Recent energy storage research findings
A new report, ‘Simulating the value of Concentrating Solar Power with Thermal Energy Storage in a Production Cost Model’ (8 January 2013) from the US Department of Energy’s National Renewable Energy Laboratory (NREL) has found that there are considerable benefits to be had from the utilization of CSP and available energy storage methods for an organisation’s optimal mix of energy sources.
The report states that: ‘CSP with TES, with an ability to store thermal energy in, say, molten salt, can use its heat energy to drive turbines at power plants over much longer stretches of the day.’
Expanding on this, Marissa Hummon, one of the authors of the NREL report, says: “CSP with thermal storage can continually reduce peak demand as the peak moves into evening. It continually maintains a high operational value and high capacity value.”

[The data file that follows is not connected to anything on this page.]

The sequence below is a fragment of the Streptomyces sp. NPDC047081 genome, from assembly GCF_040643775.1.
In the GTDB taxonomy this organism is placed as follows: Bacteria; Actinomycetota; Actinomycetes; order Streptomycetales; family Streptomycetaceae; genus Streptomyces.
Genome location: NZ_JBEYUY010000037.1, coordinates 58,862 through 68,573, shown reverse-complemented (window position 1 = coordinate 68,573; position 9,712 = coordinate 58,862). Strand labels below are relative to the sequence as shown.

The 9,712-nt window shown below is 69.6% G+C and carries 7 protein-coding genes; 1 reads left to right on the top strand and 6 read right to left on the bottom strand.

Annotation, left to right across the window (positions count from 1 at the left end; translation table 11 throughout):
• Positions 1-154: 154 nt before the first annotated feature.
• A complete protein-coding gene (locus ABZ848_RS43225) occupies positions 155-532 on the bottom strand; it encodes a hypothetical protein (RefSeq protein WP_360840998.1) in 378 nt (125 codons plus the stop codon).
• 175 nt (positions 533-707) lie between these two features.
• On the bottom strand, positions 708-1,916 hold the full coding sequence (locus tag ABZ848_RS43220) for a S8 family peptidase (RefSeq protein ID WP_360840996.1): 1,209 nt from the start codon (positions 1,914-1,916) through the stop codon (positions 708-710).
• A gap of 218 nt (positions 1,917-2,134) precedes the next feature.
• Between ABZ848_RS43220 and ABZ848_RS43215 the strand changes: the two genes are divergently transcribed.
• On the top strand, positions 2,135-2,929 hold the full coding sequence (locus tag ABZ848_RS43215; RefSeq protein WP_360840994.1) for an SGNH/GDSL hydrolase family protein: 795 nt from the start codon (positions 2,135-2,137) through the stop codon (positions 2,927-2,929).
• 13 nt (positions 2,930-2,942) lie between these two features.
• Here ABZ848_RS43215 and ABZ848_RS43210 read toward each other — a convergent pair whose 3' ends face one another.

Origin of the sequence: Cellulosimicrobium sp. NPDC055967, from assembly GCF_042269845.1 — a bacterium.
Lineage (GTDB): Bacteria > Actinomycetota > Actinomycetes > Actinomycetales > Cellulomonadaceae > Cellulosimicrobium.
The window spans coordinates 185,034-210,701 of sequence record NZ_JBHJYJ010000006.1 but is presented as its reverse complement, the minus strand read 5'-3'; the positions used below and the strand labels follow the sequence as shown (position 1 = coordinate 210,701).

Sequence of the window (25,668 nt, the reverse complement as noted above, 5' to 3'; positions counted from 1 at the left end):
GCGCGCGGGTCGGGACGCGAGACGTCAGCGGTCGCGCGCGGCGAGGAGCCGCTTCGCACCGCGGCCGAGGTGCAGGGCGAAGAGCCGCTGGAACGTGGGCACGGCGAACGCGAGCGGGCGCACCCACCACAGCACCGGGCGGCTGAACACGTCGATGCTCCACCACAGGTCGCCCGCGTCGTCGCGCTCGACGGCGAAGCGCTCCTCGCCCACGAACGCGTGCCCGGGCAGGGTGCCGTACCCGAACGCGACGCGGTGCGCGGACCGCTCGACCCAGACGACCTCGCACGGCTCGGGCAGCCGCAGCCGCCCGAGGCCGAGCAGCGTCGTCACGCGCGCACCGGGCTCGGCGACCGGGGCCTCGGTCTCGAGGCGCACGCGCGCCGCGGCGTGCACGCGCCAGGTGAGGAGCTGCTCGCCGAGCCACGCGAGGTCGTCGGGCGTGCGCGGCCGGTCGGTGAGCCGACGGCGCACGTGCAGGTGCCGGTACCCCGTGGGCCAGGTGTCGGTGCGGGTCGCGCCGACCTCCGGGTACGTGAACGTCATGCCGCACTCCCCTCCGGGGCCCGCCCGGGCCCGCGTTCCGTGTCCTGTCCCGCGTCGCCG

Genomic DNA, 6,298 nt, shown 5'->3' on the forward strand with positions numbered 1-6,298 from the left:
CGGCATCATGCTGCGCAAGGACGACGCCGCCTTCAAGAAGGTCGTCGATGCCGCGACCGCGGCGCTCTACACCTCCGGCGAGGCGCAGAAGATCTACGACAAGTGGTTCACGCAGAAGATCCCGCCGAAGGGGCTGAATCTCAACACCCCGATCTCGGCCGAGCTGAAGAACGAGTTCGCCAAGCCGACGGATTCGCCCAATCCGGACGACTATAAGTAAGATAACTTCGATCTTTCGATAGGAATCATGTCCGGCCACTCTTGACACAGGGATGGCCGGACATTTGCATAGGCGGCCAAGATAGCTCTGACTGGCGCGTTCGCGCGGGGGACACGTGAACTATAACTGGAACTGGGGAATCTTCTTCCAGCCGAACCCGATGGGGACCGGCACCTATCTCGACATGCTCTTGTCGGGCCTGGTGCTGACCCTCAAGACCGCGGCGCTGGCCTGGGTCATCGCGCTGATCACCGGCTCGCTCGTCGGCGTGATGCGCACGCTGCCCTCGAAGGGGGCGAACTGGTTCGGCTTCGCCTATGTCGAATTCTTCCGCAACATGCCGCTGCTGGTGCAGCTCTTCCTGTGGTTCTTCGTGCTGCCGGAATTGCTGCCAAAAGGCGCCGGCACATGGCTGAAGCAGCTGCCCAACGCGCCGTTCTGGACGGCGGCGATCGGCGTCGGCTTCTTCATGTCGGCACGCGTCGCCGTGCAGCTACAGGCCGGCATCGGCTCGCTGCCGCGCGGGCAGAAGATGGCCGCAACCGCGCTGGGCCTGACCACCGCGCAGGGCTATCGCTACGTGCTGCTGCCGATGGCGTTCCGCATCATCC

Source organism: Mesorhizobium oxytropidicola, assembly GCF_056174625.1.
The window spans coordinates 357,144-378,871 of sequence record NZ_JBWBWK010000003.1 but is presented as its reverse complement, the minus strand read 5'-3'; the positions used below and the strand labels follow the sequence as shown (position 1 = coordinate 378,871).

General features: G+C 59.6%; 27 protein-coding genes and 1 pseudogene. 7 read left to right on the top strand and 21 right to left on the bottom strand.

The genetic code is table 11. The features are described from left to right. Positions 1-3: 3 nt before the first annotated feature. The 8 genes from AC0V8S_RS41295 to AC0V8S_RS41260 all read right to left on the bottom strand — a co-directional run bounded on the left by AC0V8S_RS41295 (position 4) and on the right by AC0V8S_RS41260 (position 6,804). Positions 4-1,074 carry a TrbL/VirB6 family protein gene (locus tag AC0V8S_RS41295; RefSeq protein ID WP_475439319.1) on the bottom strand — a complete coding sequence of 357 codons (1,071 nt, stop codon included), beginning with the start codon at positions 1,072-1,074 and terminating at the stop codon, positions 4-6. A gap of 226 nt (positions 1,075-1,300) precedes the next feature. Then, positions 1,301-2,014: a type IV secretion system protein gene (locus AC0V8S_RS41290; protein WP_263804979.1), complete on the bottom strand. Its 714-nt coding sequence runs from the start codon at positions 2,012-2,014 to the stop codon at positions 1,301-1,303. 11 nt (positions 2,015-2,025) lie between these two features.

Mark Mehos, Manager of NREL’s CSP programme, comments: “We’ve known for a long time that CSP with storage adds significant value, however, we are now able to quantify this value in the language utilities understand.”
Latest developments in SA regarding CSP storage
In South Africa a great deal of research is being carried out by the Centre for Renewable & Sustainable Energy Studies at Stellenbosch University. Professor Wikus van Niekerk, Director of the Centre for Renewable & Sustainable Energy Studies, states that in the South African context, storage is of particular importance for two reasons – the country’s early peak in national energy demand, and the thermal inertia (measurement of responsiveness to variations in temperature) the CSP plants will provide to stabilise the grid.